The Advocate General of the EU Court presented his conclusion today in one of the three medical devices borderline cases currently pending at the EU Court, C-219/11 Brain Products vs BioSemi. The other two are C-109/12 Lycocentre and C-308/11 Chemische Fabrik Kreussler, with respect to the latter see also here. The other two are more interesting as far as I am concerned as they address the demarcation vis-a-vis directive 2001/83, the medicinal products directive, and an interesting question about the possibility for national authorities to qualify products differently for regulatory purposes in C-109/12 Lycocentre. So if you ask me, these are the two to watch for the moment.
But let’s look at Brain Products. This case concerned the question “Does a product which is intended by the manufacturer to be applied for human beings for the purpose of investigation of a physiological process constitute a medical device, within the terms of the third indent of Article 1(2)(a) of Directive 93/42/EEC, only in the case where it is intended for a medical purpose?”. The question was raised in a court case about a device that the manufacturer did not intend for medical use:
“This is a system capable of recording electrical signals from the human body and, more specifically, from the brain (EEG), the heart (ECG) and the muscles (EMG). Although measurements of that nature are frequently taken in a healthcare context (using electrocardiograms, electroencephalograms and so on), the product in question is not designed for the medical sector and the related promotional material explicitly states that it is not designed to be used for diagnosis and/or treatment. The primary users of ActiveTwo, which is modular and can therefore be configured to meet the needs of individual customers, are researchers carrying out investigations, particularly in the cognitive sciences.”
Brain Products sued manufacturer BioSemi alleging that, regardless of its intended use, the system manufactured by BioSemi must be regarded as a medical device for the purposes of the directive and, accordingly, must be certified as such.
To summarise the long and winding argument of the AG: it’s the intended purpose of the manufacturer that determines if something is a medical device, not the purpose others may give to the device. The AG solves the problem by demonstrating teleologically why the scope of the medical devices directive is and was always determined by the overarching requirement of intent of medical use by the manufacturer (as the Commission set out in MEDDEV2.1/1 from 1994, the very first guidance document on the medical devices directive). To demonstrate this, the AG referes to ‘dual use’ products such as software and toothbrushes to show that the medical intended purpose determines the scope of the directive in relation to a product.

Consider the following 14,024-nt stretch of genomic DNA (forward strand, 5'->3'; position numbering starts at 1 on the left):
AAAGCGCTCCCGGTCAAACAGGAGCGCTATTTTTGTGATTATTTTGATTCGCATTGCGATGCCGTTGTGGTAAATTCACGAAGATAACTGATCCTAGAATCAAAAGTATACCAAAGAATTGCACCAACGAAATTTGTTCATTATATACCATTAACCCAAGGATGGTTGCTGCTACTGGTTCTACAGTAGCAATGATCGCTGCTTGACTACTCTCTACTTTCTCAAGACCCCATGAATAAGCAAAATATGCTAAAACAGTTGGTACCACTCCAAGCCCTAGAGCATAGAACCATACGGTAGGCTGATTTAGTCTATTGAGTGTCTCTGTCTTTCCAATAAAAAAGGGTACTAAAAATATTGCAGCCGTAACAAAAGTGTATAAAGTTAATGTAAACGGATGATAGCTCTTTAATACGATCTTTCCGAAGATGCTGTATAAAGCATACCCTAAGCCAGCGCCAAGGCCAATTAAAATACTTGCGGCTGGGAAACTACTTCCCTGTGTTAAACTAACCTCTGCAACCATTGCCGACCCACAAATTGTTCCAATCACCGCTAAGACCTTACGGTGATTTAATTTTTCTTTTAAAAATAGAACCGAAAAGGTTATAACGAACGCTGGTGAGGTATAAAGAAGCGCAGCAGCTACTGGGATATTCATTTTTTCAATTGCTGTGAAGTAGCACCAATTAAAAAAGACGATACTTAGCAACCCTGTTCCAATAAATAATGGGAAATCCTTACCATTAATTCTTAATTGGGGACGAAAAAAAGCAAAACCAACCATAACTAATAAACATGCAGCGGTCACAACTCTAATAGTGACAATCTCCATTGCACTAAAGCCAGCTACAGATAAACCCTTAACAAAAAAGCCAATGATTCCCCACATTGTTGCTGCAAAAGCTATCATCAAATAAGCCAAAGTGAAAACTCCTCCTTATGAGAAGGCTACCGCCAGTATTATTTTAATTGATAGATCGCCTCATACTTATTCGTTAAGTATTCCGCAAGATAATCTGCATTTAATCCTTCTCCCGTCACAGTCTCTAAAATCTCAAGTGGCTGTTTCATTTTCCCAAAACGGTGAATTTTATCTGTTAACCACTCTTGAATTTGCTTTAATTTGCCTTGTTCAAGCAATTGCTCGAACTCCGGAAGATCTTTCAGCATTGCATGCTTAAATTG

There is one Easter egg in the conclusion, in point 63, which concerns a question that is often asked in relation to obvious borderline products with a big disclaimer on them theat they are not intended for medical use even if they are clearly so intended, like many iPhone and iPad apps:
“Even if the information provided by the manufacturer is the key factor in determining whether a product is intended to be used for a medical purpose, any product which, by its very nature, is clearly intended to be used solely for a purpose of a medical nature will have to be regarded as a medical device, even if the manufacturer does not describe it as such. In any event, that proviso, which is designed to prevent abuse, ought not to be needed in most cases, since – including for obvious reasons of professional liability – the consistent practice of medical structures is to purchase only products which have been certified in accordance with the directive.”
This is something, as I have debated my theory with cheeky app developers who were not convinced about my answer that you cannot disclaim an obvious intended purpose as this would amount to a contradictory label and consequently an non-compliant product. The AG uses an even shorter punch: you cannot disclaim obvious intended purpose by nature. I am not sure if this is the best way to deal with this problem, as the “obviousness” of intended purpose may be difficult to establish especially in the case the manufacturer does not describe it on the label or other materials. Like Mr Jaggers in Dickens Great Expectations I prefer to rely on facts (“Take nothing on its looks; take everything on evidence. There’s no better rule.”). Imputing an “intended use by nature” that is not described is a challenge from an evidence perspective to say the least. Although I agree with his conclusion on the law I think AG Mengozzi is overshooting his target here.
I don’t expect the Court’s judgment to provide big surprises either. Just like we have seen and expect with other borderline cases, the Court will limit itself to formulating a legal criterion that may not always be very helpful in the light of the facts of the case because the Court is not allowed to do the work of the national court. But we’ll know in a couple of months when the Court hands down its judgment.
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